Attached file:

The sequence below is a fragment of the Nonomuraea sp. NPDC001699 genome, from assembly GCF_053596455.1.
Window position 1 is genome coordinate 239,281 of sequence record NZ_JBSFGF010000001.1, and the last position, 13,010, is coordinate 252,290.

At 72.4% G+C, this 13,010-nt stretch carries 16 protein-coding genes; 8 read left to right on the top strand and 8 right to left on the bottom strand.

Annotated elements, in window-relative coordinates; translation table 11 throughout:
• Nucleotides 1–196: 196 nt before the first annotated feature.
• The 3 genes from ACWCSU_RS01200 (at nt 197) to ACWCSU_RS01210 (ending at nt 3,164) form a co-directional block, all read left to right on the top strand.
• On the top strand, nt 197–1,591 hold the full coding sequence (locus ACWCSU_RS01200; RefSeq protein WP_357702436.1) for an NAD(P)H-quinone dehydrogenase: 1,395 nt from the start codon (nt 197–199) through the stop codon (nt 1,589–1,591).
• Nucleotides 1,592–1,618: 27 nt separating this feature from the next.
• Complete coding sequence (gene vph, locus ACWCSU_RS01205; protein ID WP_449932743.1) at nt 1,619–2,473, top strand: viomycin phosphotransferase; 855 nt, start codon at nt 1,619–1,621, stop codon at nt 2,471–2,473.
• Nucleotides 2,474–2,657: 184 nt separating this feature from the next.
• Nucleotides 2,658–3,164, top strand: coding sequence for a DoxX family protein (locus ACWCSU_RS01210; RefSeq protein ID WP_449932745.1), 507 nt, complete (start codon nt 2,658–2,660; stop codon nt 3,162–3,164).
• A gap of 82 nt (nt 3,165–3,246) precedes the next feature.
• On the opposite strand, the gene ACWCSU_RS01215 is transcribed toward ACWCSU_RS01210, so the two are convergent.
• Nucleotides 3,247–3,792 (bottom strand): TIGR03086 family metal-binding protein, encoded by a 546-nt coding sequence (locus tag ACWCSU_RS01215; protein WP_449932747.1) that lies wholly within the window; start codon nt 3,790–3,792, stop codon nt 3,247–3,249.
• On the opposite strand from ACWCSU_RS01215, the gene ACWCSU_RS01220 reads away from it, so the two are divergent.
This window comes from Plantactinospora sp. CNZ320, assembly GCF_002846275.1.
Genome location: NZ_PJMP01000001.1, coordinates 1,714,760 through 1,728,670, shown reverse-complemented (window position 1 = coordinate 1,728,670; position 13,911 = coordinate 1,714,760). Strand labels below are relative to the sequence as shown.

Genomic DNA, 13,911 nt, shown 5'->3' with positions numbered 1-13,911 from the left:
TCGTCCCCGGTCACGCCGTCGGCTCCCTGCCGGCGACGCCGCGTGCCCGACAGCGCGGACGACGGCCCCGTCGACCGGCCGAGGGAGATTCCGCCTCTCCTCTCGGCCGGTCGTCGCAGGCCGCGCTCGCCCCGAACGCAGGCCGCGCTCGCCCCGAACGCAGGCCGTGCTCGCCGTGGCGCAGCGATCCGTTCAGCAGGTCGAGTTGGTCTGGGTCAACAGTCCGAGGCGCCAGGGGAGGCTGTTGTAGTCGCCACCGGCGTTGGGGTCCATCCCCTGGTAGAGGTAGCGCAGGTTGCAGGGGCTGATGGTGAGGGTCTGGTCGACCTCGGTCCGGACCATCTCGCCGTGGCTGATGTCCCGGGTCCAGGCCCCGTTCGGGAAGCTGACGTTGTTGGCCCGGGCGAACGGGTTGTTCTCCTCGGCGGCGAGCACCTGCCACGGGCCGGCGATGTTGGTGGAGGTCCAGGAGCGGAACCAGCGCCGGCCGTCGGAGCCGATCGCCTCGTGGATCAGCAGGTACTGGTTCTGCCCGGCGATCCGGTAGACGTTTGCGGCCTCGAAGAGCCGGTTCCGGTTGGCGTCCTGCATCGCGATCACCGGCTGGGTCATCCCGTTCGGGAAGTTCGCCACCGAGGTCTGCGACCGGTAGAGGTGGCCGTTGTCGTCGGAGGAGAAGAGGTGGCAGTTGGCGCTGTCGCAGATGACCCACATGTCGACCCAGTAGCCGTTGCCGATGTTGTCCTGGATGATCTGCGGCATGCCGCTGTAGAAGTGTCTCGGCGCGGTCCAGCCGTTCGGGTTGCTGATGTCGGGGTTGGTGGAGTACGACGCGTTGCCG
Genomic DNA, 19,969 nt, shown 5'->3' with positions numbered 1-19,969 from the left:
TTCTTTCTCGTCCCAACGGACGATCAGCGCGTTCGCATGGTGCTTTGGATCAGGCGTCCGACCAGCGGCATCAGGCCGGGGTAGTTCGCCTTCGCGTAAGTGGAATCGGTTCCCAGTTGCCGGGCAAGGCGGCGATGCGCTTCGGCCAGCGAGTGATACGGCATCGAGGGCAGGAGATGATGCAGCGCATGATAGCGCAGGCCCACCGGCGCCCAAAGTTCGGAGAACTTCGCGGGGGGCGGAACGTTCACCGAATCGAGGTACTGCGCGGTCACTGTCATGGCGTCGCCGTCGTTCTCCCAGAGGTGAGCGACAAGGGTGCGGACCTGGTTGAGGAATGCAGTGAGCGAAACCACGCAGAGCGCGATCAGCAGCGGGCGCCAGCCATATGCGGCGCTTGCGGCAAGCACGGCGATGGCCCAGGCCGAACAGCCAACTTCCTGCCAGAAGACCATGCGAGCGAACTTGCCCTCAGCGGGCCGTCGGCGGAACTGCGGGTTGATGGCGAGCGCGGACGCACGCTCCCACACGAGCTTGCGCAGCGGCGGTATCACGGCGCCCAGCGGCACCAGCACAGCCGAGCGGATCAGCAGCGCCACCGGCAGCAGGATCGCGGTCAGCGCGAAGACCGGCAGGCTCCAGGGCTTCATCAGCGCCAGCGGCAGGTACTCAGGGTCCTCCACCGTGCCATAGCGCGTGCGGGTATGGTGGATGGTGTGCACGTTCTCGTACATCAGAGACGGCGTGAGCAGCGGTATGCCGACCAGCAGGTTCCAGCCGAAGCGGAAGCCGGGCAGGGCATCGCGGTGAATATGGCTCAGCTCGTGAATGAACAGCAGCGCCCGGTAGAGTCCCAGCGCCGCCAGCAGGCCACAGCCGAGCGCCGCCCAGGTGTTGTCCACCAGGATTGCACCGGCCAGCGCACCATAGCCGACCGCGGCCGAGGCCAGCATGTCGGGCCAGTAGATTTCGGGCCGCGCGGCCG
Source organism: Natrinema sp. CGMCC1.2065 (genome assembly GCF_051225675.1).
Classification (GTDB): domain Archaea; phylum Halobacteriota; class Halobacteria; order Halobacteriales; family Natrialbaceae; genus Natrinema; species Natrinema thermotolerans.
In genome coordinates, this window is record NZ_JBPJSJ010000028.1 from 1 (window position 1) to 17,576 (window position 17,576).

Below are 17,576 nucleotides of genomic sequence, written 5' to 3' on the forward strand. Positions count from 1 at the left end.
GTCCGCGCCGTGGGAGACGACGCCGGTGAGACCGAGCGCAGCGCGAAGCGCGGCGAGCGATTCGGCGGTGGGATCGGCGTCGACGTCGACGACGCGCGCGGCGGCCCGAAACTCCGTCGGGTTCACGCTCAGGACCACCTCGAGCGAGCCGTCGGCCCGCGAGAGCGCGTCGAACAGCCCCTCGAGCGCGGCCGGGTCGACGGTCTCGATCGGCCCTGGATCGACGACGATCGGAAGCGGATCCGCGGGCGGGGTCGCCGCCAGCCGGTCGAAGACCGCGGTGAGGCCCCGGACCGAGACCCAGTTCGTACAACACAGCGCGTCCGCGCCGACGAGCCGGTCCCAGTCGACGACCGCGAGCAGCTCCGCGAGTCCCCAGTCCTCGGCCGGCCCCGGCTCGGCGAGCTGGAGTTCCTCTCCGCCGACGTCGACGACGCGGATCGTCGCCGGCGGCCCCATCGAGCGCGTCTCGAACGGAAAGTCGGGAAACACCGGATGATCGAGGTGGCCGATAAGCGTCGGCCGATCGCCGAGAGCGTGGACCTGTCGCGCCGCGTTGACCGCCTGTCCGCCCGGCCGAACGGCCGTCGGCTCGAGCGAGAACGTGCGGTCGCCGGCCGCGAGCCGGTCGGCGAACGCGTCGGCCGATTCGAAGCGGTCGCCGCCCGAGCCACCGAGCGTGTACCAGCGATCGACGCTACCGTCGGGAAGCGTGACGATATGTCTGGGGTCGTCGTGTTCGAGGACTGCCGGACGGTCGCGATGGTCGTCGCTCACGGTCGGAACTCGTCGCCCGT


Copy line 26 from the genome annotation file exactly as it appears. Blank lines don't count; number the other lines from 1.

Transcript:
GTCCGCGCCGTGGGAGACGACGCCGGTGAGACCGAGCGCAGCGCGAAGCGCGGCGAGCGATTCGGCGGTGGGATCGGCGTCGACGTCGACGACGCGCGCGGCGGCCCGAAACTCCGTCGGGTTCACGCTCAGGACCACCTCGAGCGAGCCGTCGGCCCGCGAGAGCGCGTCGAACAGCCCCTCGAGCGCGGCCGGGTCGACGGTCTCGATCGGCCCTGGATCGACGACGATCGGAAGCGGATCCGCGGGCGGGGTCGCCGCCAGCCGGTCGAAGACCGCGGTGAGGCCCCGGACCGAGACCCAGTTCGTACAACACAGCGCGTCCGCGCCGACGAGCCGGTCCCAGTCGACGACCGCGAGCAGCTCCGCGAGTCCCCAGTCCTCGGCCGGCCCCGGCTCGGCGAGCTGGAGTTCCTCTCCGCCGACGTCGACGACGCGGATCGTCGCCGGCGGCCCCATCGAGCGCGTCTCGAACGGAAAGTCGGGAAACACCGGATGATCGAGGTGGCCGATAAGCGTCGGCCGATCGCCGAGAGCGTGGACCTGTCGCGCCGCGTTGACCGCCTGTCCGCCCGGCCGAACGGCCGTCGGCTCGAGCGAGAACGTGCGGTCGCCGGCCGCGAGCCGGTCGGCGAACGCGTCGGCCGATTCGAAGCGGTCGCCGCCCGAGCCACCGAGCGTGTACCAGCGATCGACGCTACCGTCGGGAAGCGTGACGATATGTCTGGGGTCGTCGTGTTCGAGGACTGCCGGACGGTCGCGATGGTCGTCGCTCACGGTCGGAACTCGTCGCCCGT